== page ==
The American Academy of Pediatrics recommends most toddlers switching from whole-fat milk to low-fat at age two, due to the amount of fat toddlers are likely receiving from other foods they are now able to eat.
This is often easier said than done if your toddler does not like the taste of low-fat milk, especially after drinking whole milk for so long. However, by transitioning slowly and adding it to her favorite foods, your toddler can learn to enjoy low-fat milk just as much as whole.
Mixing Whole Milk With Low-Fat Milk
Parents can ease the transition to low-fat milk by adding a small amount to their child’s regular serving of whole milk. Continue to add more low-fat milk and less whole milk gradually until your child is only drinking low-fat milk. The amount of time the transition takes will depend on how receptive your toddler is to the changes.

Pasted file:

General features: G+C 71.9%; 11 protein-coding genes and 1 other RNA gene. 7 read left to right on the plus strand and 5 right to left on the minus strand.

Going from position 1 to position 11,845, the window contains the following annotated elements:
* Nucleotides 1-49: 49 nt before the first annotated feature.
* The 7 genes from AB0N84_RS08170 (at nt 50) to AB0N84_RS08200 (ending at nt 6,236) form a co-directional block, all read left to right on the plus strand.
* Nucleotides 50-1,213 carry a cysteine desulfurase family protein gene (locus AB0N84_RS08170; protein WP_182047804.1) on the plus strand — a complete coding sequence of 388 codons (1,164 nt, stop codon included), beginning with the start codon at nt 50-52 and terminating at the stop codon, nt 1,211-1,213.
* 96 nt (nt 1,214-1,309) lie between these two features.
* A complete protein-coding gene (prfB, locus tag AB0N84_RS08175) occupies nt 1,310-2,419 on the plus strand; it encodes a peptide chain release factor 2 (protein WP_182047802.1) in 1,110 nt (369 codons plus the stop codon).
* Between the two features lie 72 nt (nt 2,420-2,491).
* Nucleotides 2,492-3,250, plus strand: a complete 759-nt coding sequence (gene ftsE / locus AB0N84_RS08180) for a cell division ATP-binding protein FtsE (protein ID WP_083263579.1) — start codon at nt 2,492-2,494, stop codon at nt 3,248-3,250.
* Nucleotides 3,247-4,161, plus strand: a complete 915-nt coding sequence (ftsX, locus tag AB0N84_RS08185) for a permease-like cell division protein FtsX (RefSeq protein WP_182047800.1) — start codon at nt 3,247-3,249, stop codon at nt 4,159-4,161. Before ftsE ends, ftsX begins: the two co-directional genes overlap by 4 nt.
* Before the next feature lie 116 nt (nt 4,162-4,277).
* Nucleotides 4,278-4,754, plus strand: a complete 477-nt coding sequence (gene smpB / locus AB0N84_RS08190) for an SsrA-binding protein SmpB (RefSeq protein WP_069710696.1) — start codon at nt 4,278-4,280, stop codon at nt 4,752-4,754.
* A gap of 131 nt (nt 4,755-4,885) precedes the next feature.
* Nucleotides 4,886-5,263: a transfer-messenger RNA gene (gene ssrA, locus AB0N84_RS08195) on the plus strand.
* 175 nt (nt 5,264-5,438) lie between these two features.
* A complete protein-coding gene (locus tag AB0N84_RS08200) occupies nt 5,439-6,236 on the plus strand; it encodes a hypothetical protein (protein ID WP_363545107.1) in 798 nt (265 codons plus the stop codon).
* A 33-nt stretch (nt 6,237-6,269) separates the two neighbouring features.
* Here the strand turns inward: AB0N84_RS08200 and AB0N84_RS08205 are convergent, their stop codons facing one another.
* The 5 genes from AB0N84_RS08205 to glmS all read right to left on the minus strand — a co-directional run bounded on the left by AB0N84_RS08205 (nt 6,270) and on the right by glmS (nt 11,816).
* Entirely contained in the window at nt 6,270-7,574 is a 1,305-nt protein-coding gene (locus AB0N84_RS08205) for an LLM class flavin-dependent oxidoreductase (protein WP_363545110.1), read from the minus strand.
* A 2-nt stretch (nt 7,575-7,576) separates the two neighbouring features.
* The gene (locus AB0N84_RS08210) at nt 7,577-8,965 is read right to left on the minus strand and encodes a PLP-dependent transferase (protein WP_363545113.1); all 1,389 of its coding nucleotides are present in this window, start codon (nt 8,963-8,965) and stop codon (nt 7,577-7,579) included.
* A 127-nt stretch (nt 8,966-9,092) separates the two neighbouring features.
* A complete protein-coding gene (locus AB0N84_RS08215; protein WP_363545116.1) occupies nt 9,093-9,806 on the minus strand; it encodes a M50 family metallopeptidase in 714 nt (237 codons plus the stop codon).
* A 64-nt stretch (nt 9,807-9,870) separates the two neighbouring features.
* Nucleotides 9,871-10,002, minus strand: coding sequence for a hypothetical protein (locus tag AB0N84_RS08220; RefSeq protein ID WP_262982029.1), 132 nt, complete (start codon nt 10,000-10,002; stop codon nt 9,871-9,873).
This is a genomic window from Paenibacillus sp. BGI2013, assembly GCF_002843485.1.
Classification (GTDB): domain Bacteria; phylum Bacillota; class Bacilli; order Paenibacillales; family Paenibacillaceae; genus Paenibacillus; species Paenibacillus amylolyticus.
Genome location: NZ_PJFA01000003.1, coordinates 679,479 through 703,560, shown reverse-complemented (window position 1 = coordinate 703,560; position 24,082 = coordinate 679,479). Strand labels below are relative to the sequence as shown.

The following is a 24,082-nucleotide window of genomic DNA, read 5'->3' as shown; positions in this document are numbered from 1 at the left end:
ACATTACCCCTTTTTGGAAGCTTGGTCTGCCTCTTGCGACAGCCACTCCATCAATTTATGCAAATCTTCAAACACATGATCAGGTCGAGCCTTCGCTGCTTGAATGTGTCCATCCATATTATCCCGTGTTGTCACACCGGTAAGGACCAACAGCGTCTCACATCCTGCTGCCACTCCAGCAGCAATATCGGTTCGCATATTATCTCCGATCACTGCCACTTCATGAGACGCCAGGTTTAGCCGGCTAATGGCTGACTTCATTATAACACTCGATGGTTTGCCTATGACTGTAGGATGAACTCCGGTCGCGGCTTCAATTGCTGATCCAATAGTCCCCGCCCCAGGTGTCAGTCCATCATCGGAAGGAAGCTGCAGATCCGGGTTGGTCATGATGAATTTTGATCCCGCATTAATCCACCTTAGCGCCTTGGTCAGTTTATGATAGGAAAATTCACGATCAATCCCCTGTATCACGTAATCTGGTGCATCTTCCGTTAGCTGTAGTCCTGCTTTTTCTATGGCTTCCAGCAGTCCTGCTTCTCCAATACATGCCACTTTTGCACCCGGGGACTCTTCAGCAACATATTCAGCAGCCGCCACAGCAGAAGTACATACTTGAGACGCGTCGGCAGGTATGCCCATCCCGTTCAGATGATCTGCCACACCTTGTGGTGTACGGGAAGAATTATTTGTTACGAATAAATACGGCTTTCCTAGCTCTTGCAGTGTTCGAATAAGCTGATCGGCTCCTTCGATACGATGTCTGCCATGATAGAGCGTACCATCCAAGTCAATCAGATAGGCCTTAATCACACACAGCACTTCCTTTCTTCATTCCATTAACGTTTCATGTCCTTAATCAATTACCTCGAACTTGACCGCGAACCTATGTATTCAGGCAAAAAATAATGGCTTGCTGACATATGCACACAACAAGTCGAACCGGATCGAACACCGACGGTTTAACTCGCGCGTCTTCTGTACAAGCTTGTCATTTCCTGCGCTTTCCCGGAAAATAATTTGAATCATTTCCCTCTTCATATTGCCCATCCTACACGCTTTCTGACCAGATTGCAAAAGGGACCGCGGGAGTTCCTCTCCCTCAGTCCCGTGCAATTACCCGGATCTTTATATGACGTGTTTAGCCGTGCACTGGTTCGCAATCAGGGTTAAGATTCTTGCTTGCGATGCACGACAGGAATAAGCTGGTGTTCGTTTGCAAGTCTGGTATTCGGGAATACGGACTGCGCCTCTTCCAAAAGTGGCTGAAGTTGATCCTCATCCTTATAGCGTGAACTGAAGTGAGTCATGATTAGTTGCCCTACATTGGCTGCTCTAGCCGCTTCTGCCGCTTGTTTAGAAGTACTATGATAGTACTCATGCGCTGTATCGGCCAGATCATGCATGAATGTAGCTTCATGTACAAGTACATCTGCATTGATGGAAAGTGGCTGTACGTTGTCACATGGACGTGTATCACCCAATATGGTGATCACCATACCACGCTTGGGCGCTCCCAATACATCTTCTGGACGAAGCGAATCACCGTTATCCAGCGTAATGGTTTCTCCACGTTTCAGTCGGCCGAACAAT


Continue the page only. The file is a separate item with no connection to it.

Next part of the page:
Add Low-Fat Milk to Favorite Foods
Try using low-fat milk to make your child’s oatmeal or other hot cereal, or pour it into his favorite bowl of cold cereal. You can also make healthful fruit milkshakes, blending low-fat milk with your child’s favorite fruits. Your child will hardly notice the taste of the milk. For an occasional treat or special occasion, serve low-fat milk with a favorite sweet such as cookies or a brownie.
Alternatives to Low-Fat Milk
If it continues to be a struggle to get your toddler to drink low-fat milk, make sure that she is getting the calcium she needs from other sources in the meantime. Toddlers need at least 700 mg of calcium a day.
Low-fat cheeses and yogurt are both excellent sources of calcium, as well as fruits and vegetables such as oranges and spinach. You may also want to try soy milk fortified with extra calcium, to see if she prefers the taste.
Speak With Your Pediatrician
The best option if you are having an especially difficult time getting your child to drink low-fat milk is to speak to your pediatrician about it. Depending on your child’s physical development and overall diet, you may not have to make the switch to low-fat milk if he is not ready.
Your child might also just be in an anti-milk phase. Your pediatrician can steer you in the direction that is best for your toddler.